5. Great post! I am trying to grow some babies from the succulents in my wedding bouquet, so even though it's winter here in NZ I'm anxious for it to work! One of the varieties is nice and fleshy, and it's already sending out wee roots. Should I be planting the roots into the soil, or do you just leave them on top of the soil until rosettes appear? I've also been wondering what you do with the parent leaf once the new plant's established: does it just shrivel away on its own, or do you have to cut it off so it doesn't rot? The second variety I have is much less fleshy, with pointy red leaves. They've kinda curled up and look a bit shrivelled, I'm worried that I let them dry for too long :( I have one still left in the bouquet (which has been hanging to dry!), so maybe I should try your trick of suspending a whole rosette just above the soil. Any thoughts appreciated :)

    1. The tiny roots will work their way into the soil, you can help a little by sprinkling a tiny bit of soil over the roots. Just let the parent leaf be, it will shrivel away on its own and finally disconnect itself. The new plant will suck the nutrients/water out of it to use for food. On the dry one, try laying it on very slightly damp soil; you may give it a fine, light mist of water every once in a while, but watch carefully for rot in your climate.

      Congratulations to you on your marriage, much happiness to you and your spouse.

  6. Hi! Thanks for all the info! I've never been a flower/plant person but my recent visits to a nursery has totally converted me. Now I'm an obsessed succulent addict. I've bought like 15 little succulents in the past 3 days. From all that I've read, they seem pretty hardy and I'm hoping I don't kill them. It's hot and humid where I am so they get a few hours of sunlight, then shade. I'm not a patient person and I'm hoping the leaves will start propagating and rooting soon! I left the leaves on the soil(cut part not in touch with the soil though) to dry out, 3rd day today. should I be inserting the cut parts of the leaves in the soil? or misting them?

    Another question, all the little rosettes on the main stem, how do you cut them off to repot? Won't the cutting injure them since they're so close to the main stem?

    Sorry for the questions, I'm totally new to this whole gardening thing. Thanks!

    1. Hi Chef, plants are a great way to learn patience--if you are not, you'll end up killing them.

      If your area is humid, be very sparing with the water. Generally, hot+humid+watering = unhappy succulent. All the little rosettes will eventually form roots of their own. Leave them attached until they do, then gently snap them off. Leave all wounds to dry out before repotting and on the original plant don't water it until the wound has a chance to heal.

      The individual leaves will form roots. They don't have to have immediate contact with the soil. The roots will reach for the soil. Wait until you see some roots and then gently stick them into soil, but not very deep. Too deep = rot. Since your area is humid, mist is not recommended and be careful about overwatering.

      Another thing about those little succulents, they are often planted in straight peat, which can be too moisture-retaining for humid areas. Mass-market growers know what they are doing and have very controlled conditions so they can get away with peat. Home gardeners can't. A cactus mix of pumice, coarse sand or grit, and just a small amount of peat (<10%) is often recommended for humid climates.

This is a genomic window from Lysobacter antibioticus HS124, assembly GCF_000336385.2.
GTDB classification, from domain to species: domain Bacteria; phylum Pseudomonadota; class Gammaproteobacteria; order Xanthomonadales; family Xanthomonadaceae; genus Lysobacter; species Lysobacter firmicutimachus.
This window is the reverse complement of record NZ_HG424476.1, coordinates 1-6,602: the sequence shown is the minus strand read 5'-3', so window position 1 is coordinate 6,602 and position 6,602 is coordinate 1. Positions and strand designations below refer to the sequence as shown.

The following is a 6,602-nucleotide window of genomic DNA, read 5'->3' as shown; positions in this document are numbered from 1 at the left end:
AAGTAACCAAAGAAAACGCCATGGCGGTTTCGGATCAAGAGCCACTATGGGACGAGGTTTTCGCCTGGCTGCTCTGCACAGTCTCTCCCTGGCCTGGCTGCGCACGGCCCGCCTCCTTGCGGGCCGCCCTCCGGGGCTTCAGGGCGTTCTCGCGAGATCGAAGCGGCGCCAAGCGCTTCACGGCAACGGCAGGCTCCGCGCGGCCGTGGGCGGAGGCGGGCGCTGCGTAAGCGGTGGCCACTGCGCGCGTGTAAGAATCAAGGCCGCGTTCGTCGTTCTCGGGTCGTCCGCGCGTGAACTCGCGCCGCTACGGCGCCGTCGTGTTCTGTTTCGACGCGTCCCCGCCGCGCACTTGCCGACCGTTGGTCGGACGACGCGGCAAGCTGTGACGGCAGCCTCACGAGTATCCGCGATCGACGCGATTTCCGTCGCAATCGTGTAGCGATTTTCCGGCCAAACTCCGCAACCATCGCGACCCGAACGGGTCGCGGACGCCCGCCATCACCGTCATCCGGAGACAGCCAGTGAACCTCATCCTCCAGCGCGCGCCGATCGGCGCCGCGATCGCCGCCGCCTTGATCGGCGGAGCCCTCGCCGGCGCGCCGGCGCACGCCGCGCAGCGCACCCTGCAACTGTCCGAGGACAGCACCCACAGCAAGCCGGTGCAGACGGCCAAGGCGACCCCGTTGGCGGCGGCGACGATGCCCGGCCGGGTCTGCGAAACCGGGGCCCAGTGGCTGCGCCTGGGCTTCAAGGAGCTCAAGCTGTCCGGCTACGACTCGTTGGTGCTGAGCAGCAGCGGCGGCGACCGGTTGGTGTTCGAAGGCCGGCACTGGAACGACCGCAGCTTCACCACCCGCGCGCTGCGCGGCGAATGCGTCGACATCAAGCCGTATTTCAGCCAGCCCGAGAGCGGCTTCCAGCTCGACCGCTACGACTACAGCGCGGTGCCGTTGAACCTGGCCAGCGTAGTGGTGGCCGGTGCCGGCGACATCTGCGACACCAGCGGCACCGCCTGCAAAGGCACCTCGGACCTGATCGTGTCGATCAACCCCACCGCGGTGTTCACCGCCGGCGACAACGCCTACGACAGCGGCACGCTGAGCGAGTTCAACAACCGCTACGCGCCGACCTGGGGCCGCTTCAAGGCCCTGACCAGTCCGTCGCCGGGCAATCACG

Hardiness depends on the succulent--a lot are only good to 32F, but some sedums and Sempervivums, those from alpine areas of Europe, are very hardy indeed. Find out what you have and that will help you know how to take care of them.

      Hope that helps.

    2. thank you for articulating all this valuable info so simply. in your experience, do cuttings succeed if they got drenched in pouring rains? i have done pretty well letting them dry out and root with sporadic misting from my balcony in bright shade but now they're thoroughly soaked and i'm not sure if i should dilute the soil with cactus mix or if the disturbance would be less shocking than rotting. My attempts to protect them saved most but many are soaking wet. Also, would beheading be a good or bad idea post heavy rains? Thanks, again!

    3. A short drenching with rain is likely good for them. Let them dry out pretty thoroughly before watering again.

      Take a drinking straw or a tiny air pump with a tube attached to it, and blow all the water out of the center of the cuttings and out of all crevices. Get all the leaves nice and dry.

      Beheading, at this point I'd wait a few more weeks, not because of the rain per se but because spring is almost here and they will be ready to start growing more rapidly. Make sure whatever you are going to cut is dry so that it calluses over quickly, and avoid cutting in very damp/high humidity conditions to reduce chances of fungal infections.

  7. This is so great!! I'm very excited about propagating some plants now!!! We have to bring in ours over the winter (oh Canada), but now they are getting tall , so it's time to make little fresh ones so I can share the wonder of succulent planters with all my friends!! Hoping to use these as a 'modern' planter design for some of our (landscaping company) clients who want something mod and chic

    1. You can grow Sempervivums? They do not grow well here--I think they like winter chill. Yes, succulents make a fabulous 'modern' arrangement--they are so architectural in their sleek forms.

  8. Thanks for the detailed explanation with the lovely clear pictures. How exciting to see those little pink roots from the rosettes on the stem! I've rooted a few by poking broken leaves back in the soil and had the sheer luck of finding broken off leaves resting on the ground with tiny roots that I would then plant. It didn't occur to me that they might actually be rooting better laying on the soil then in it. Thank you, can't wait to try it.

  9. This post is better written, more interesting, and has better images than countless "references." Thank you so much for taking the time to post. Excellent!

  10. Loved reading your post and learnt so many interesting things. I have been experimenting with flowerstalk propagation too, by just cutting off the top of the newly emerging flower stalk rosette. A couple are now rooted which is very exciting! Just wondering how you got on with your flower stalk propagation?

    1. I did get some rosettes off rooted stems. I waited until the flowers were bloomed out, though. I like the flowers (so do the hummingbirds). :) Graptoveria 'Fred Ives' tends to produce a rosette at the top of a flower stalk. Those root very easily.

      Happy you enjoyed the post, thank you!